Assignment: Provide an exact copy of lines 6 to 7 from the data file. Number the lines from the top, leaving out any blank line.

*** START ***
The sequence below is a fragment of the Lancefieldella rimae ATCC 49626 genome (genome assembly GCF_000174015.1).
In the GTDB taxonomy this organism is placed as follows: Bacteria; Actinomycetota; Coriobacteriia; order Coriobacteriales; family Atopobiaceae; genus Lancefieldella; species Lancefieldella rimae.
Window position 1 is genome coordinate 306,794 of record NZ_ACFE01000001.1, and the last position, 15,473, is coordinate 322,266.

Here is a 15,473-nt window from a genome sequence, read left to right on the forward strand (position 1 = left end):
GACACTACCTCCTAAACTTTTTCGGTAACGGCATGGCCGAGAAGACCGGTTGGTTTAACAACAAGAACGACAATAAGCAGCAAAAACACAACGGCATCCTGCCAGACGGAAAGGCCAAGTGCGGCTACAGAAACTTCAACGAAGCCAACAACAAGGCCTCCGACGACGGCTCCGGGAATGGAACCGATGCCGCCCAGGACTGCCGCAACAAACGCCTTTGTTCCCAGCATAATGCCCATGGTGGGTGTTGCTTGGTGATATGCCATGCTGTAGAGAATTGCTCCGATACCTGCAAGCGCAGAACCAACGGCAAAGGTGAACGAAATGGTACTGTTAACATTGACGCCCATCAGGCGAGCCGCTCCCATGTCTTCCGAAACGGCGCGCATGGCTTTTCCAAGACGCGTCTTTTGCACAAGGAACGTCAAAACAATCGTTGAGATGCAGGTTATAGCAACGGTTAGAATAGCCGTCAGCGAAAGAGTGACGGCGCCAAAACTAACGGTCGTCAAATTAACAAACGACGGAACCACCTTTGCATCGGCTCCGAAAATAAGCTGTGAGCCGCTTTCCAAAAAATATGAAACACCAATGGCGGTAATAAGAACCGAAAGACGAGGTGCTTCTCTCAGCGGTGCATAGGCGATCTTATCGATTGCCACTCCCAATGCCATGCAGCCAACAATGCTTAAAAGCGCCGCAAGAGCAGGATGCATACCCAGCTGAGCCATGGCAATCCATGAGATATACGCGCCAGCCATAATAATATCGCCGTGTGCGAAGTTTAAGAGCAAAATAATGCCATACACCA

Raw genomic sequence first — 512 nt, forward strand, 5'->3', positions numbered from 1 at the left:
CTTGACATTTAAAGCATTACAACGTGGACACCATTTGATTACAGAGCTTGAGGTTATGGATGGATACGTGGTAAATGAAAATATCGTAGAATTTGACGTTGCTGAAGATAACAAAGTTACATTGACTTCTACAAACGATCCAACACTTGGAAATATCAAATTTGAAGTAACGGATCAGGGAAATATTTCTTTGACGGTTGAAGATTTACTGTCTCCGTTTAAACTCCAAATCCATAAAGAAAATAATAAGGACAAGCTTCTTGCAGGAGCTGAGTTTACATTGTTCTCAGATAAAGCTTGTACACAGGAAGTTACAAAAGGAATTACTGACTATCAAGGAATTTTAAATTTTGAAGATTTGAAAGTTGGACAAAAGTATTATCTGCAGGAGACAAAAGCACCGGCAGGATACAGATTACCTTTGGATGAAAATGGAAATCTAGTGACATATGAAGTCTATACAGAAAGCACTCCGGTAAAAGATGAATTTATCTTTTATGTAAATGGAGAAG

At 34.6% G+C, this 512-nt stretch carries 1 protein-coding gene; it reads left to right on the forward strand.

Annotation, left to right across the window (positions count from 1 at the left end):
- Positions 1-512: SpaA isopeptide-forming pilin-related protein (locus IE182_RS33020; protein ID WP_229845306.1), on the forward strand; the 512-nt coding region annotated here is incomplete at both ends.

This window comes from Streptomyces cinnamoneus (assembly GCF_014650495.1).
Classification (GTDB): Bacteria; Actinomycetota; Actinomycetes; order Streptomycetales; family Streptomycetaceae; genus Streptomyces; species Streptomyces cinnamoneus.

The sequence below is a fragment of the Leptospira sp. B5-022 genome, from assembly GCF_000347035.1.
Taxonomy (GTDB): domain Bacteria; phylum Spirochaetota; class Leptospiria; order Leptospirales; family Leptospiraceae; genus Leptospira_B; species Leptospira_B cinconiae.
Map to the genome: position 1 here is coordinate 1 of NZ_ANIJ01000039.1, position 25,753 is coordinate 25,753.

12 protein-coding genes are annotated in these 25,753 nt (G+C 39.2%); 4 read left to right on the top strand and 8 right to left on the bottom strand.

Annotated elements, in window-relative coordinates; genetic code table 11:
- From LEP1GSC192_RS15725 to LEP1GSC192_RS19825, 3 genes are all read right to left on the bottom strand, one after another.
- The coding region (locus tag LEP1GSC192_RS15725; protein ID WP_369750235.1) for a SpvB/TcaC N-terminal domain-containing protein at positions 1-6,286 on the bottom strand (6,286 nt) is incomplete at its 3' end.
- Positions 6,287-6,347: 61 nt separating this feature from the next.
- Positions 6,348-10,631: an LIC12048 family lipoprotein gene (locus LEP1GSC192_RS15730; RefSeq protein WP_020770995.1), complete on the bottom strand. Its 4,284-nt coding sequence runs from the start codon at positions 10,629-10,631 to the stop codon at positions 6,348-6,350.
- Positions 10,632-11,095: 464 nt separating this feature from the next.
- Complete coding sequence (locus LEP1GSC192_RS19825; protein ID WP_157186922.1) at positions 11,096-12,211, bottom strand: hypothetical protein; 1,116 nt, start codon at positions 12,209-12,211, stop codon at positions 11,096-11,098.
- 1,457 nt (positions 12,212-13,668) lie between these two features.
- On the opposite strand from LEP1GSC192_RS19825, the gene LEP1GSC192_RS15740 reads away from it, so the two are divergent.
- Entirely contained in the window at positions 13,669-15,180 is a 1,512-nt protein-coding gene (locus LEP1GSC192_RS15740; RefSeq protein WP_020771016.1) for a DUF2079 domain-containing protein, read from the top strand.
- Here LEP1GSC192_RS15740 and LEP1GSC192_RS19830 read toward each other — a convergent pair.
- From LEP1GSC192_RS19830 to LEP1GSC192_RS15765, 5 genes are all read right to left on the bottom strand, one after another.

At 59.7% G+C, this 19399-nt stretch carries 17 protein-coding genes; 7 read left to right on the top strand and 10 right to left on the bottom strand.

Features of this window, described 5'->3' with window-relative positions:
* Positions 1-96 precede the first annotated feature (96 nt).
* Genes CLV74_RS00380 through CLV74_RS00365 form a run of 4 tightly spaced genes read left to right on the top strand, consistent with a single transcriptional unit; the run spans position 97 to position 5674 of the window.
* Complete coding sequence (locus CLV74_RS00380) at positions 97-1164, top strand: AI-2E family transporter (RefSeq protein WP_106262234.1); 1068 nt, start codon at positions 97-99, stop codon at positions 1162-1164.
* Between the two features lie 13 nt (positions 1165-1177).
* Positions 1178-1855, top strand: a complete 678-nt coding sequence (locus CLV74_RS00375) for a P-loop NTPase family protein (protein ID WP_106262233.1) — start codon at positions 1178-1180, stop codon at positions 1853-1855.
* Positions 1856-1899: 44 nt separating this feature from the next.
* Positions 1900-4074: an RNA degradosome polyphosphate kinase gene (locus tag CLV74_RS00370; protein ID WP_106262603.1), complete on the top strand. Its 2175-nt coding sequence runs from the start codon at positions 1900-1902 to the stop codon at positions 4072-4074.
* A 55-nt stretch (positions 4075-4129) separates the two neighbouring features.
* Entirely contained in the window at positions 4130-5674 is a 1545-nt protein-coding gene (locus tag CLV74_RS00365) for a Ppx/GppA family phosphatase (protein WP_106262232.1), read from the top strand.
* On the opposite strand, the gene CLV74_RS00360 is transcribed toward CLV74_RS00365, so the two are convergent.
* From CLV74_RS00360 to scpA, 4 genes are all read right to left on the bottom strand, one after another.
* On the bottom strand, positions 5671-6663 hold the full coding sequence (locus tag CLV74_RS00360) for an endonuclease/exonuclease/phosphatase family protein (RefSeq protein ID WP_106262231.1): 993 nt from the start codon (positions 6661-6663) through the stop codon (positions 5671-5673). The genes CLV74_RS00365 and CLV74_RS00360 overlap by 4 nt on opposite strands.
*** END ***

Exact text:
Raw genomic sequence first — 512 nt, forward strand, 5'->3', positions numbered from 1 at the left:
CTTGACATTTAAAGCATTACAACGTGGACACCATTTGATTACAGAGCTTGAGGTTATGGATGGATACGTGGTAAATGAAAATATCGTAGAATTTGACGTTGCTGAAGATAACAAAGTTACATTGACTTCTACAAACGATCCAACACTTGGAAATATCAAATTTGAAGTAACGGATCAGGGAAATATTTCTTTGACGGTTGAAGATTTACTGTCTCCGTTTAAACTCCAAATCCATAAAGAAAATAATAAGGACAAGCTTCTTGCAGGAGCTGAGTTTACATTGTTCTCAGATAAAGCTTGTACACAGGAAGTTACAAAAGGAATTACTGACTATCAAGGAATTTTAAATTTTGAAGATTTGAAAGTTGGACAAAAGTATTATCTGCAGGAGACAAAAGCACCGGCAGGATACAGATTACCTTTGGATGAAAATGGAAATCTAGTGACATATGAAGTCTATACAGAAAGCACTCCGGTAAAAGATGAATTTATCTTTTATGTAAATGGAGAAG